Study: Exercising With Physically Superior Partners Makes You Better—Even if They Aren't Real

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A great way to get people to work out more is to make them feel inadequate.

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Valentin Flauraud/Reuters

PROBLEM: The Köhler effect occurs when weaker individuals, when placed on a team, perform better than they would on their own. Given time constraints and our general preference for doing things online, being able to harness the phenomenon's power through technology could potentially help motivate individuals to exercise more, and get more out of their workouts.

METHODOLOGY: Brandon Irwin, an assistant professor of kinesiology at Kansas State University, gathered 58 female college students who rated their own physical fitness as average. In a pre-trial, the women rode exercise bikes on their own for six sessions. They were allowed to stop whenever they chose. Next, they worked out for six more sessions with a partner. They were told the partner was video-conferencing in from another lab, but she was really just a looped video of a person riding a bike -- that they were led to believe was better than them.

Because it would be a shame not include these details, here's how the con was carried out: The fake partner's name was given as either "Stacey" or "Laura." The experimenter would introduce the subjects to Stacey/Laura over Skype, then asked "her" to introduce herself -- secretly pressing a play button as he did so, so that the recording of Stacey/Laura would appear to respond to him. Stacey/Laura would announce that "she was a sophomore, undecided on a major, not sure about career plans, and liked to watch American Idol and reruns of Friends." Lest the participants start thinking that Stacey/Laura was kind of dull, the experimenter would then tell the subject that Stacey/Laura had lasted longer than her during the pre-trial. To really sell the con, Stacey/Laura was taped with different clothing and hairstyles for each session. 

In some of the experiments, the participants just rode alongside Stacey/Laura. Others were told that they were on a team, and that the team score would be based on the time of whoever stopped first. Stacey/Laura, because she was really just a looped video, never stopped first.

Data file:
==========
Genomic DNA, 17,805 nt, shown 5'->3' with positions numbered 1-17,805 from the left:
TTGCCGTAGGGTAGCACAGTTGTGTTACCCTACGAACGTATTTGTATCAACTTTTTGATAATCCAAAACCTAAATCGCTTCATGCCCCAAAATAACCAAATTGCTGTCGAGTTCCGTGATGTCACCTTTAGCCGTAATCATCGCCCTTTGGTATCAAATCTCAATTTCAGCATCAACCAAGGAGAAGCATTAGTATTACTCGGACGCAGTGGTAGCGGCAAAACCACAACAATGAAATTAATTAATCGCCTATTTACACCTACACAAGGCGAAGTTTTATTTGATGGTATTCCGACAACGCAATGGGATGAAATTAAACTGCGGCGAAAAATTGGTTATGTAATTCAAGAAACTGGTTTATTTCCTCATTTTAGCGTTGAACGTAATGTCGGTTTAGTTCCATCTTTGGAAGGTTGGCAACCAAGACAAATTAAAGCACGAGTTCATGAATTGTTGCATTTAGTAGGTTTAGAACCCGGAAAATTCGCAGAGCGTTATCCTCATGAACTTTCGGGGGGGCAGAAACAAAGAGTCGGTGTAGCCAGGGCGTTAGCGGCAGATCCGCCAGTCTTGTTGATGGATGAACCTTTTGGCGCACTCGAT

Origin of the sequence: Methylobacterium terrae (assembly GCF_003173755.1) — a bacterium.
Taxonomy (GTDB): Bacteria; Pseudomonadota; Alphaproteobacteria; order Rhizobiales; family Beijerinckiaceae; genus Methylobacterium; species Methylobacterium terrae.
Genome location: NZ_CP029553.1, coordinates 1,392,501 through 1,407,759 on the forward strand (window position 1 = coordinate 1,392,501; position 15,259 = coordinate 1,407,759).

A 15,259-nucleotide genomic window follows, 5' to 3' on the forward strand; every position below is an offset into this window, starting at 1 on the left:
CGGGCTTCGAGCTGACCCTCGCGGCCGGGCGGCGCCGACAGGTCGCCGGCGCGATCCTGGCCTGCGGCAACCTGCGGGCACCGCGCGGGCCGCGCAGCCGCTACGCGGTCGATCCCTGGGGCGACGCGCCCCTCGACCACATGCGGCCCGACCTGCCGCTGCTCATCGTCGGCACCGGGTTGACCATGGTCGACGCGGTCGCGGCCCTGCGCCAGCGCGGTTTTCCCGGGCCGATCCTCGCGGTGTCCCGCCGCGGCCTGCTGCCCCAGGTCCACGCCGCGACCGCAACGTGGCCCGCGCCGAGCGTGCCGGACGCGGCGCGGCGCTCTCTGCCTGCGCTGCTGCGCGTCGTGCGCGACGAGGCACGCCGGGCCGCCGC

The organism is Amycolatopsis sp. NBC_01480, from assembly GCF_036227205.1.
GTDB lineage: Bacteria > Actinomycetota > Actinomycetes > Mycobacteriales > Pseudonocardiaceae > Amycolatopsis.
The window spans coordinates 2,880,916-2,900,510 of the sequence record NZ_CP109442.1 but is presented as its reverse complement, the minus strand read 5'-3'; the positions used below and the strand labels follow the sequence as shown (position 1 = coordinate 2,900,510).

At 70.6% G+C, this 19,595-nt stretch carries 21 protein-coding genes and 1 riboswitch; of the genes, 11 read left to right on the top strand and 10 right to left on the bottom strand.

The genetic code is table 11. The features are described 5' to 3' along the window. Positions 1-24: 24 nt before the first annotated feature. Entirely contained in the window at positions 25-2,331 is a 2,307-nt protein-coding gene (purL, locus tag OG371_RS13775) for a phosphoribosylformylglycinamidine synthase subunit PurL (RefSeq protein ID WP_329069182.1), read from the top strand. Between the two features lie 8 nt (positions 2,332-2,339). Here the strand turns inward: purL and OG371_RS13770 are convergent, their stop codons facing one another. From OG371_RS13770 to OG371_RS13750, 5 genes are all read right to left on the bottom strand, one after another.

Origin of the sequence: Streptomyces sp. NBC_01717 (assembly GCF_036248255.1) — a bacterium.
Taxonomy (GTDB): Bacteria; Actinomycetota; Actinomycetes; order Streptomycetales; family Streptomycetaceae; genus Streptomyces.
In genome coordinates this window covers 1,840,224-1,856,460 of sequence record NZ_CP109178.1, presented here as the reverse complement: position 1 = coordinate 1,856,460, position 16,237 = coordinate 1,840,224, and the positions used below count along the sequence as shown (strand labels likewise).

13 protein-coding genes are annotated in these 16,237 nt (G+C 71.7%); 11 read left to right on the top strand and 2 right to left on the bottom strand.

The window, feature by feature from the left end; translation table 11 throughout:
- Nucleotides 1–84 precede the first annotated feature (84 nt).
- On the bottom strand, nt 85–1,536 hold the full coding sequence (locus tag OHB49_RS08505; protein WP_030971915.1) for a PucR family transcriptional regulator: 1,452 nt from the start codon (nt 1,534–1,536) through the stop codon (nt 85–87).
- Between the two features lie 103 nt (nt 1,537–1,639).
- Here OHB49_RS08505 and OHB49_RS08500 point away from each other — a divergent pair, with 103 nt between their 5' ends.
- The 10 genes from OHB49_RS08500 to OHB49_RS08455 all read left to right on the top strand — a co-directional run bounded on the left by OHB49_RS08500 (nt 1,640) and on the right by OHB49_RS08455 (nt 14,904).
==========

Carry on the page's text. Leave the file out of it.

RESULTS: The participants went from riding for a mean of 10.6 minutes alone, to 19.77 minutes when alongside the partner, and then to 21.89 minutes when teamed up with the partner. And these are just the overall averages; as they reached the later sessions, the  differences in time increased. Explains Irwin, "In the beginning, the participants were exercising about a minute longer than the partner group. By the last session, participants in the team group were exercising almost 160 percent longer than those in the partner group, and nearly 200 percent longer than those exercising as individuals."

The subjects' perceived exhaustion did not increase, however, suggesting that despite being made to feel inferior, the women were being motivated to work harder in a positive manner.

IMPLICATIONS: Irving has big goals for this. He wants to pair people up with "actual individuals" for all sorts of workouts -- but don't worry, he's not giving up on the cyber angle. "Similar to matchmaking software for romantic relationships online," he explained, "individuals from different sides of the country could be matched up based on their fitness goals and levels. Using technology, you could run with someone using your smartphones."

Until he does that, try finding the most intimidatingly fit person at your gym and asking them to become your jogging buddy.

The full study, "Aerobic Exercise is Promoted when Individual Performance Affects the Group: A Test of the Kohler Motivation Gain Effect," is published in the journal Annals of Behavioral Medicine.

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Lindsay Abrams is an assistant editor at Salon and a former writer and producer for The Atlantic's Health Channel.

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